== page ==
In addition to advancing targeted therapies for FOXO3 expression, it has been demonstrated that the existence of polymorphisms in FOXO3 correlates with heightened protein expression and is linked to increased longevity. Several case-control studies have investigated the association of the FOXO3 polymorphism with human longevity in Japanese, Italian, German populations and China [12–14]. A meta-analysis of eight case-control studies indicated that the rs2802292 G-allele correlated with longevity in subgroups of individuals in various countries [14]. There is evidence that polymorphic FOXO3 alleles may protect individuals against degenerative diseases [15]. In the elderly male Japan and American population, rs2802292 G-allele is a protective factor for reducing mortality of coronary heart disease. The frequency of the G allele varies in each population, that is 0.83 in African, 0.39 in America, 0.43 in Europe, 0.31 in East Asia and 0.56 in South Asia populations [16]. Until now, There has been no report on the frequency of the G allele in the Indonesian elderly population.

The emergence of degenerative diseases in the elderly is associated with the accumulation of aging cells that secrete a secretome known as a senescence-associated secretory phenotype (SASP) [17]. SASP consists of cytokines (such as interleukins/IL-6, IL-1, IL-8), chemokines (such as CXCL-5, CXCL-6, CCL-7), growth factors (such as Insuline –like Growth Factor/IGF, IGF-binding proteins/IGFBP), proteases (Matrix metalloproteinases/MMP-1, MMP-3, MMP-10), lipids, and other molecules that have autocrine and paracrine effects [18]. The effect of autocrine can cause cell growth to stop due to these cells increase the secretion of various secretomes. By paracrine effect, the secretome can change the phenotype of a young cell to an old one. The resulting SASP can damage tissue structures thereby the tissues cannot function normally [19]. In aging pulmonary arteries, the smooth muscle releases components of the SASP, including IL-6 and IL-8, along with other extracellular matrix proteins. These substances contribute to the thickening of the tunica intima in blood vessels, leading to the development of pulmonary hypertension [20]. The presence of SASP was linked to the thickening of the pulmonary artery wall in individuals diagnosed with chronic obstructive pulmonary disease. Additionally, the secretion of matrix metalloproteinases (MMPs) by aging skin cells also plays a role in reducing collagen levels and thinning both the dermal and epidermal layers of the skin [21].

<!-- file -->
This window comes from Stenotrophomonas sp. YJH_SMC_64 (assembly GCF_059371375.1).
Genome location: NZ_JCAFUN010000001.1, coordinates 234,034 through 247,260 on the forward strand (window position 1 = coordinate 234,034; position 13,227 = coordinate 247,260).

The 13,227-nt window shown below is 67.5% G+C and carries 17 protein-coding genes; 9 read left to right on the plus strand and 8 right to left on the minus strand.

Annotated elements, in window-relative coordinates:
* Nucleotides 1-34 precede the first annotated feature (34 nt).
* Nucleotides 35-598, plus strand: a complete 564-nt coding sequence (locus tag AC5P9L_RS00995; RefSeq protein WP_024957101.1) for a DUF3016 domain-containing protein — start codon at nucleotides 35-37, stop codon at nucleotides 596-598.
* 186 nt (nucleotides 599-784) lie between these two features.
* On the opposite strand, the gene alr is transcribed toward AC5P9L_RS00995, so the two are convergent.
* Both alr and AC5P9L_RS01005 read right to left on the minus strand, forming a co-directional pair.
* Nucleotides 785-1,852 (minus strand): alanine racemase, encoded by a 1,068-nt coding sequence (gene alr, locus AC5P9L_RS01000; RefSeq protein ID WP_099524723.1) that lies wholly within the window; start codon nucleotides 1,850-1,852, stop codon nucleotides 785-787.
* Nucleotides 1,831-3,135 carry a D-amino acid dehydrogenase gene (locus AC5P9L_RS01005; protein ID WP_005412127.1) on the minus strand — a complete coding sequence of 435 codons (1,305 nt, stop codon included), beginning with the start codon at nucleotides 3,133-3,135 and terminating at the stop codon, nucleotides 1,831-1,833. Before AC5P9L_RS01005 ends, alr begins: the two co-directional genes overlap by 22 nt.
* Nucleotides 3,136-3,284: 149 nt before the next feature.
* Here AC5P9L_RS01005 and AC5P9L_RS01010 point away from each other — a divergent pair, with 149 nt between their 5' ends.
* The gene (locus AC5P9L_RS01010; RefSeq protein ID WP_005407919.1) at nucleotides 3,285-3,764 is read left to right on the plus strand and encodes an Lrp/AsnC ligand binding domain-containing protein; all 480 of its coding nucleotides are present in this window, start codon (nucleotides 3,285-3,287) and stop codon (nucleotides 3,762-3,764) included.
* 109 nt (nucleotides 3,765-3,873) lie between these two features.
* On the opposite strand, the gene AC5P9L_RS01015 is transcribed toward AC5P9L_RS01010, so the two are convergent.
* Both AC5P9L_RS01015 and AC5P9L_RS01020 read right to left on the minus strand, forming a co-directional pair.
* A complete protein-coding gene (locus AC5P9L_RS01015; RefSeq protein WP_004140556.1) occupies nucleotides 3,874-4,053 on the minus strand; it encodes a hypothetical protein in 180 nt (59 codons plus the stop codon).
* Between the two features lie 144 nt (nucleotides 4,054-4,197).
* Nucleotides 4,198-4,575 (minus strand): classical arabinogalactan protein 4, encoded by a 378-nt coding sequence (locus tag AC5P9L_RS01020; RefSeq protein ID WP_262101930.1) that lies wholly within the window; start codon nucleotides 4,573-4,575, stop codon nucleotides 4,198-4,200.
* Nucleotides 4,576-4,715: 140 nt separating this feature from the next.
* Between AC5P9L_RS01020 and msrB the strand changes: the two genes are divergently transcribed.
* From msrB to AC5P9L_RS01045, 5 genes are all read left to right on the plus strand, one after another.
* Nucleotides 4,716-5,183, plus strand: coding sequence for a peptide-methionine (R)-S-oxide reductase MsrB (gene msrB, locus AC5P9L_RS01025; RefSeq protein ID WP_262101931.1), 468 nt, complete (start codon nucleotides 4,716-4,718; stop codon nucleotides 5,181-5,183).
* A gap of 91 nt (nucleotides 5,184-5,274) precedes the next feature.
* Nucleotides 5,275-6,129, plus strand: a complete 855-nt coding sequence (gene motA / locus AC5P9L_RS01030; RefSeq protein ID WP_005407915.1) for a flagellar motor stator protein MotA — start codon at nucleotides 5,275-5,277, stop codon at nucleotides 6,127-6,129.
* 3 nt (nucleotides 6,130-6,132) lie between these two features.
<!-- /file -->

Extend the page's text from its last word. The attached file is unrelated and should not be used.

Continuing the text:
The regulation of SASP occurs at both the transcriptional and post-transcriptional levels. The primary controller of the expression of SASP components, including various interleukins and chemokines, is nuclear factor-κB (NF-κB) [22]. NF-κB activation leads to the production of interleukins, cytokines, and other molecules associated with inflammation [23]. Research proved that FOXO3 regulates NF-κB activation in immune cells [24]. Moreover, the interaction of FOXO3 with NF-κB prevents translocation and activation of NF-κB in myeloid cell signaling pathways [25]. In mammals FOXO3 signaling is linked to homeostatic regulation of the immune system. Study form Lin et al about FOXO3 knockout mice having lymphoproliferative disease associated with inflammation in several tissues, showing increased cytokine secretion, multisystemic inflammation was shown to be caused by a lack of FOXO3 to inhibit NF-κB [26]. Moreover, increased FOXO3 expression can inhibit NF-κB-induced TNF-α induction [26]. However, until now it is not known how FOXO3 plays a role in aging cells and their SASP secretions. FOXO3 polymorphism will increase FOXO3 expression and is associated with longevity and reduced mortality due to degenerative diseases, but the mechanism underlying this process is still unclear. Hardiany et al [27] found that data on FOXO3 mRNA expression in 60 samples of elderly women in Jakarta showed varied results. FOXO3 expression in the age group 60–70 years was 0.001–10.48 with a median of 0.62, while FOXO3 expression in the age group > 70 years was 0.003–4.593 with a median value of 0.175. The variation in expression value is thought to be caused by polymorphisms in the FOXO3 gene. Until now, there has been no research in Indonesia that analyzed the FOXO3 polymorphism. In addition, no studies have explored the impact of these polymorphisms on SASP. Therefore, the aim of this research was to analysis polymorphism of FOXO3 gene rs2802292 G-allele and its impact to the SASP by measuring several cytokines (IL-1α, IL-6, IL-8, and IL-10) in Indonesian elderly populations.

2Materials and methods

It was a cross-sectional study conducted in 92 elderly subjects from the Integrated Development Post at three different sub-districts (Cilandak, Kebayoran Baru, and Pesanggarahan) in Jakarta. The inclusion criteria were male or female aged 60 years and over who signed informed consent. The exclusion criteria were a smoking or drinking alcohol history in the last year and suffer from acute infection. Ethical clearance was issued by Ethic Committee Faculty of Medicine Universitas Indonesia with ethical number KET-100/UN2.F1/ETIK/PPM.00.02/2023.